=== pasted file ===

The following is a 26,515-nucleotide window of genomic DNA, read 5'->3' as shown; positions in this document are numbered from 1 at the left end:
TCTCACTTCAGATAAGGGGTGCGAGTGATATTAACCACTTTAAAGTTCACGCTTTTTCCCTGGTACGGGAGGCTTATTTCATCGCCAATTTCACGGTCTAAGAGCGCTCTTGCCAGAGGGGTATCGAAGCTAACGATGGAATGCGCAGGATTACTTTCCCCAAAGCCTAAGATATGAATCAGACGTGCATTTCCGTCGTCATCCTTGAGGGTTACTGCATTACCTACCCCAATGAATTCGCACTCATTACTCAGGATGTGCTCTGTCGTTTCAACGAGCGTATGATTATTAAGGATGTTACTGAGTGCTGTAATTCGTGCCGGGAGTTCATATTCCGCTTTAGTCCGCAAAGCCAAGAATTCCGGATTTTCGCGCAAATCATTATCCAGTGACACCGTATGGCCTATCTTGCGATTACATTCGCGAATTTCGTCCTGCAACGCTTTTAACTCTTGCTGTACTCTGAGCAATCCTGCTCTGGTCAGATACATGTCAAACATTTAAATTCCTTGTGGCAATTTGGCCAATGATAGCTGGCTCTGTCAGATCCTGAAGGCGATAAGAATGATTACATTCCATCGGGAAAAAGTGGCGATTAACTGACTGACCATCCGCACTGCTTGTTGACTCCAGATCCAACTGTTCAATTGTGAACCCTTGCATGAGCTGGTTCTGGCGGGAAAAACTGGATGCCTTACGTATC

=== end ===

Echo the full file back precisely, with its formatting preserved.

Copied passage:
The following is a 26,515-nucleotide window of genomic DNA, read 5'->3' as shown; positions in this document are numbered from 1 at the left end:
TCTCACTTCAGATAAGGGGTGCGAGTGATATTAACCACTTTAAAGTTCACGCTTTTTCCCTGGTACGGGAGGCTTATTTCATCGCCAATTTCACGGTCTAAGAGCGCTCTTGCCAGAGGGGTATCGAAGCTAACGATGGAATGCGCAGGATTACTTTCCCCAAAGCCTAAGATATGAATCAGACGTGCATTTCCGTCGTCATCCTTGAGGGTTACTGCATTACCTACCCCAATGAATTCGCACTCATTACTCAGGATGTGCTCTGTCGTTTCAACGAGCGTATGATTATTAAGGATGTTACTGAGTGCTGTAATTCGTGCCGGGAGTTCATATTCCGCTTTAGTCCGCAAAGCCAAGAATTCCGGATTTTCGCGCAAATCATTATCCAGTGACACCGTATGGCCTATCTTGCGATTACATTCGCGAATTTCGTCCTGCAACGCTTTTAACTCTTGCTGTACTCTGAGCAATCCTGCTCTGGTCAGATACATGTCAAACATTTAAATTCCTTGTGGCAATTTGGCCAATGATAGCTGGCTCTGTCAGATCCTGAAGGCGATAAGAATGATTACATTCCATCGGGAAAAAGTGGCGATTAACTGACTGACCATCCGCACTGCTTGTTGACTCCAGATCCAACTGTTCAATTGTGAACCCTTGCATGAGCTGGTTCTGGCGGGAAAAACTGGATGCCTTACGTATC